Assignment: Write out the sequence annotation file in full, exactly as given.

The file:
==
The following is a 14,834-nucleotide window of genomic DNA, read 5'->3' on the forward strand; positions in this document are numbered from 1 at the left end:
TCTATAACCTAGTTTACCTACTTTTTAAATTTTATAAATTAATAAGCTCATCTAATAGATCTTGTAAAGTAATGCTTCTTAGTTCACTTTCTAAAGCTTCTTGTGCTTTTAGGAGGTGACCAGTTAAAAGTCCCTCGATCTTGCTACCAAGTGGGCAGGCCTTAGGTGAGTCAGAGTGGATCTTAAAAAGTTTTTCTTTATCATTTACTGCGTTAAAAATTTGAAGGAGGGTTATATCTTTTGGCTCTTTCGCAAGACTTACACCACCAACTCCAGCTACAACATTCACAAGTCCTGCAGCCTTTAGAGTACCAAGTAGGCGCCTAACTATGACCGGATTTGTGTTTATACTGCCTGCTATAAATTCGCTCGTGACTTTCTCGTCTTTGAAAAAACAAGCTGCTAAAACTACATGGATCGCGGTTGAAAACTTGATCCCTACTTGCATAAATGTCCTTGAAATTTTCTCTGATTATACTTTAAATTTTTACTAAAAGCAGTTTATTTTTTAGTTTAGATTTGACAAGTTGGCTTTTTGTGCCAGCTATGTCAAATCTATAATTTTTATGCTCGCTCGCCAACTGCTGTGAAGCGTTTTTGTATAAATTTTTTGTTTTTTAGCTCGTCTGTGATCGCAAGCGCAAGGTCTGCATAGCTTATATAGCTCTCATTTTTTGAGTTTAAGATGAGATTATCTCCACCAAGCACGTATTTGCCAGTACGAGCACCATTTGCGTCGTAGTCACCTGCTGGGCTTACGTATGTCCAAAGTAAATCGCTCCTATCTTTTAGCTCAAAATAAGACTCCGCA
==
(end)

The following is a 14,834-nucleotide window of genomic DNA, read 5'->3' on the forward strand; positions in this document are numbered from 1 at the left end:
TCTATAACCTAGTTTACCTACTTTTTAAATTTTATAAATTAATAAGCTCATCTAATAGATCTTGTAAAGTAATGCTTCTTAGTTCACTTTCTAAAGCTTCTTGTGCTTTTAGGAGGTGACCAGTTAAAAGTCCCTCGATCTTGCTACCAAGTGGGCAGGCCTTAGGTGAGTCAGAGTGGATCTTAAAAAGTTTTTCTTTATCATTTACTGCGTTAAAAATTTGAAGGAGGGTTATATCTTTTGGCTCTTTCGCAAGACTTACACCACCAACTCCAGCTACAACATTCACAAGTCCTGCAGCCTTTAGAGTACCAAGTAGGCGCCTAACTATGACCGGATTTGTGTTTATACTGCCTGCTATAAATTCGCTCGTGACTTTCTCGTCTTTGAAAAAACAAGCTGCTAAAACTACATGGATCGCGGTTGAAAACTTGATCCCTACTTGCATAAATGTCCTTGAAATTTTCTCTGATTATACTTTAAATTTTTACTAAAAGCAGTTTATTTTTTAGTTTAGATTTGACAAGTTGGCTTTTTGTGCCAGCTATGTCAAATCTATAATTTTTATGCTCGCTCGCCAACTGCTGTGAAGCGTTTTTGTATAAATTTTTTGTTTTTTAGCTCGTCTGTGATCGCAAGCGCAAGGTCTGCATAGCTTATATAGCTCTCATTTTTTGAGTTTAAGATGAGATTATCTCCACCAAGCACGTATTTGCCAGTACGAGCACCATTTGCGTCGTAGTCACCTGCTGGGCTTACGTATGTCCAAAGTAAATCGCTCCTATCTTTTAGCTCAAAATAAGACTCCGCA